An uncommon alliance crosses old battle lines
Two city councilors, one white, one black, are fusing their campaigns, a move driven by idealism — and politics
City Councilor John R. Connolly has something Ayanna Pressley, his council colleague, covets - an overflowing campaign treasury and strong appeal in some of Boston’s highest voting precincts. Pressley, meanwhile, has something Connolly wants - more pull in minority precincts, more credibility with the full rainbow of the electorate in the city he would like to run someday.
Together they have something people have said for years that Boston needs - unity. A white politician and a black one, putative rivals, working together. Not just words - common ground, in fact.
It may well be the first partnership of its kind, at least in this town. Connolly and Pressley have agreed to share resources and split campaign costs in a fierce reelection fight. The alliance defies the entrenched norms of politics of Boston, where voting has historically been defined by neighborhood and ethnic loyalties.
The pact was born of necessity: Pressley is in danger of losing her seat just two years after becoming the first woman of color ever to serve on the 13-member City Council. And of ambition: Connolly doesn’t talk about it this way, but he has long been spoken of as a likely mayoral contender, and taking a stand as bridge-builder can only burnish his citywide image.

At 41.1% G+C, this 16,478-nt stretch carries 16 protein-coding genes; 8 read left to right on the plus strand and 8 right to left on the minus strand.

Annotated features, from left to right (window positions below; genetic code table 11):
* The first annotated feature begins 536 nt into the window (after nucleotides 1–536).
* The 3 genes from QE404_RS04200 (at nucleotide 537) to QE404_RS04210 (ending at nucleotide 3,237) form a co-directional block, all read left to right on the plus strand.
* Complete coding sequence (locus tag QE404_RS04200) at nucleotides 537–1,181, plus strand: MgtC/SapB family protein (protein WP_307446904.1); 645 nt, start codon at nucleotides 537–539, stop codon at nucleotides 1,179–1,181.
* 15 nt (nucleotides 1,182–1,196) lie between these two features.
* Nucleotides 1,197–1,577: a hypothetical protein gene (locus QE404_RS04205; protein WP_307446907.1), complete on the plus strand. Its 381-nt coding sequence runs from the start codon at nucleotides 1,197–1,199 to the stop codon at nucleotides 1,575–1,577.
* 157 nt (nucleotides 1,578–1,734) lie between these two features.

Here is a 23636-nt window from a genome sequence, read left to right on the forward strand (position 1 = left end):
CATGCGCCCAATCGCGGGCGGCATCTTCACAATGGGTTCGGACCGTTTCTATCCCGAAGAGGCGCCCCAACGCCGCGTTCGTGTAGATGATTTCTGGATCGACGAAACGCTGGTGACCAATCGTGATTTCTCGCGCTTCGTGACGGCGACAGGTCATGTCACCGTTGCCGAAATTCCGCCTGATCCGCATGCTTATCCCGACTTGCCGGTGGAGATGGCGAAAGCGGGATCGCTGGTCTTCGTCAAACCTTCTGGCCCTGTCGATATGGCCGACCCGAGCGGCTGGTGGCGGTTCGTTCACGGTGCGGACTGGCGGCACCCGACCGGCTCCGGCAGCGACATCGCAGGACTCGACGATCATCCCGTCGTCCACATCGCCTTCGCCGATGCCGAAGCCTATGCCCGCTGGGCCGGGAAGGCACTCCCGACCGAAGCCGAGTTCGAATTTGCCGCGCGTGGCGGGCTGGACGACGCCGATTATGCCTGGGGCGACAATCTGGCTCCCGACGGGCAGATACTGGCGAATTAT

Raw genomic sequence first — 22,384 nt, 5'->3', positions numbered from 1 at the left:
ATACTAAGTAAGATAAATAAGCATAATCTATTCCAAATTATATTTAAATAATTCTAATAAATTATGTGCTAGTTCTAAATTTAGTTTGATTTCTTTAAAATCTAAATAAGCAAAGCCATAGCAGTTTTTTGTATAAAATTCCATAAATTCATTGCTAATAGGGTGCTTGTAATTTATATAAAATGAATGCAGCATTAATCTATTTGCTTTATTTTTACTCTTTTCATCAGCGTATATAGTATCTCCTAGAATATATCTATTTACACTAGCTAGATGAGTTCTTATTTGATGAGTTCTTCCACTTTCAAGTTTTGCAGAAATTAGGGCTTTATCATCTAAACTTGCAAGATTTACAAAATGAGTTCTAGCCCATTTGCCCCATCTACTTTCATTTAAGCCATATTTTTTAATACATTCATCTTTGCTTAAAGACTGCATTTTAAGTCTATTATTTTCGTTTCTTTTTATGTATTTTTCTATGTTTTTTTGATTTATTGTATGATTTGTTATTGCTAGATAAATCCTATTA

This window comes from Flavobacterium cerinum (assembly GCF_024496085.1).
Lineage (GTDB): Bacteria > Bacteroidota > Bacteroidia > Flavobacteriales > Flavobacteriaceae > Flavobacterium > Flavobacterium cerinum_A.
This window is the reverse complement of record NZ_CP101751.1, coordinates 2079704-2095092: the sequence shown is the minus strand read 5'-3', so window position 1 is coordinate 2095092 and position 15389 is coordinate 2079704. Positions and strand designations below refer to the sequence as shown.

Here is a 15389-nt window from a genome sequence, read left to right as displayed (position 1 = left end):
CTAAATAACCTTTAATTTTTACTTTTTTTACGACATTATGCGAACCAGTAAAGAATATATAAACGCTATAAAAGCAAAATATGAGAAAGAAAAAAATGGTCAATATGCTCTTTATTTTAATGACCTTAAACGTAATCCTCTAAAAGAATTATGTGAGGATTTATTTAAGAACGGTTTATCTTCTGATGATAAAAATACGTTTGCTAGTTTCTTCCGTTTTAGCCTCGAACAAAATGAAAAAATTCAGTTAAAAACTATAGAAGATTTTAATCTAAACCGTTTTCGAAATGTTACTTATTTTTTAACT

On the campaign trail, where Connolly and Pressley have been making daily appearances together for more than a week, they describe the partnership as a “natural progression’’ of a longstanding friendship and close working relationship. But they also speak bluntly about the dynamics of an off-year municipal election without a mayoral race to draw people to the polls.
“Conventional wisdom says that in this municipal election, traditional voters - code words for white - will not vote for me,’’ Pressley told Connolly supporters last week as they sipped white wine at an intimate South End fund-raiser hosted by one of his former classmates. “I think that’s insulting to me. And to white voters.’’
Pressley needs a boost as Michael F. Flaherty, a mayoral finalist in the last election, is attempting to win back the seat he held for years on the City Council. His presence on the ballot could put the squeeze on other incumbents, with Pressley likely the most vulnerable.
Connolly has a war chest brimming with $245,000, which dwarfs Pressley’s $38,000 and totals almost as much as all the other at-large city council candidates combined. Sharing campaign costs is allowed under state campaign finance laws as long as the expenses are divided equally.